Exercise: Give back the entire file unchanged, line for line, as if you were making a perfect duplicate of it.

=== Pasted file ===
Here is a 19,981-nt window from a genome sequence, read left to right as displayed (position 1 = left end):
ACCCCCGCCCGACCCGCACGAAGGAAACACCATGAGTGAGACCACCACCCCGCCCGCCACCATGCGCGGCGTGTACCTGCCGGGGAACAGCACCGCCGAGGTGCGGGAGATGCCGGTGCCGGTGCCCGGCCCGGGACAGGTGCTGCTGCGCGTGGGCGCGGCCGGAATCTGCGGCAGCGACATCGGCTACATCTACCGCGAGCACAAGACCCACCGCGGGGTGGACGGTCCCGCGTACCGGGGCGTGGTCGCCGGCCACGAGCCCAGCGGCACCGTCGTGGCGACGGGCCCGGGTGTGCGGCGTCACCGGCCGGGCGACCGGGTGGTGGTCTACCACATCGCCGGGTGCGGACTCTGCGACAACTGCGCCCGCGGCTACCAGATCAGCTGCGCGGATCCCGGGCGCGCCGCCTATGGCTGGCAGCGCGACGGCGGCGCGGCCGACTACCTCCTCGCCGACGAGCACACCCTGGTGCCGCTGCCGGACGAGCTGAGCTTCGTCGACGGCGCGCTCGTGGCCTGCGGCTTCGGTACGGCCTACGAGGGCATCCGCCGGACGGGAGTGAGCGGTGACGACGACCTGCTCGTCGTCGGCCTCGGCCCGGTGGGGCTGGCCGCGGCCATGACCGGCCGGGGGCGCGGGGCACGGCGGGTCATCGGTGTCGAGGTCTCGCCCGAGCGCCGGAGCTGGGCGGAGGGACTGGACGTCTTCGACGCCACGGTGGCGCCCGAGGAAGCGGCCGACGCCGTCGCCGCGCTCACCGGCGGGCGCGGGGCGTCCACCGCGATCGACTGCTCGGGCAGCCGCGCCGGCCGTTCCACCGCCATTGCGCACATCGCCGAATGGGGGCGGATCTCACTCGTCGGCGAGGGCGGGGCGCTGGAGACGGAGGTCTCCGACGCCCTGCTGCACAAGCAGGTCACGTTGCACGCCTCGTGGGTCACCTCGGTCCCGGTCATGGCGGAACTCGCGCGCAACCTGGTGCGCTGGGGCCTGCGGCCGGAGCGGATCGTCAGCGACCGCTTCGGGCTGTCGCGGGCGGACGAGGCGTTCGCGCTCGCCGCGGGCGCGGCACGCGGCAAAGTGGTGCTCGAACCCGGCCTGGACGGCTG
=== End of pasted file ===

Here is a 19,981-nt window from a genome sequence, read left to right as displayed (position 1 = left end):
ACCCCCGCCCGACCCGCACGAAGGAAACACCATGAGTGAGACCACCACCCCGCCCGCCACCATGCGCGGCGTGTACCTGCCGGGGAACAGCACCGCCGAGGTGCGGGAGATGCCGGTGCCGGTGCCCGGCCCGGGACAGGTGCTGCTGCGCGTGGGCGCGGCCGGAATCTGCGGCAGCGACATCGGCTACATCTACCGCGAGCACAAGACCCACCGCGGGGTGGACGGTCCCGCGTACCGGGGCGTGGTCGCCGGCCACGAGCCCAGCGGCACCGTCGTGGCGACGGGCCCGGGTGTGCGGCGTCACCGGCCGGGCGACCGGGTGGTGGTCTACCACATCGCCGGGTGCGGACTCTGCGACAACTGCGCCCGCGGCTACCAGATCAGCTGCGCGGATCCCGGGCGCGCCGCCTATGGCTGGCAGCGCGACGGCGGCGCGGCCGACTACCTCCTCGCCGACGAGCACACCCTGGTGCCGCTGCCGGACGAGCTGAGCTTCGTCGACGGCGCGCTCGTGGCCTGCGGCTTCGGTACGGCCTACGAGGGCATCCGCCGGACGGGAGTGAGCGGTGACGACGACCTGCTCGTCGTCGGCCTCGGCCCGGTGGGGCTGGCCGCGGCCATGACCGGCCGGGGGCGCGGGGCACGGCGGGTCATCGGTGTCGAGGTCTCGCCCGAGCGCCGGAGCTGGGCGGAGGGACTGGACGTCTTCGACGCCACGGTGGCGCCCGAGGAAGCGGCCGACGCCGTCGCCGCGCTCACCGGCGGGCGCGGGGCGTCCACCGCGATCGACTGCTCGGGCAGCCGCGCCGGCCGTTCCACCGCCATTGCGCACATCGCCGAATGGGGGCGGATCTCACTCGTCGGCGAGGGCGGGGCGCTGGAGACGGAGGTCTCCGACGCCCTGCTGCACAAGCAGGTCACGTTGCACGCCTCGTGGGTCACCTCGGTCCCGGTCATGGCGGAACTCGCGCGCAACCTGGTGCGCTGGGGCCTGCGGCCGGAGCGGATCGTCAGCGACCGCTTCGGGCTGTCGCGGGCGGACGAGGCGTTCGCGCTCGCCGCGGGCGCGGCACGCGGCAAAGTGGTGCTCGAACCCGGCCTGGACGGCTG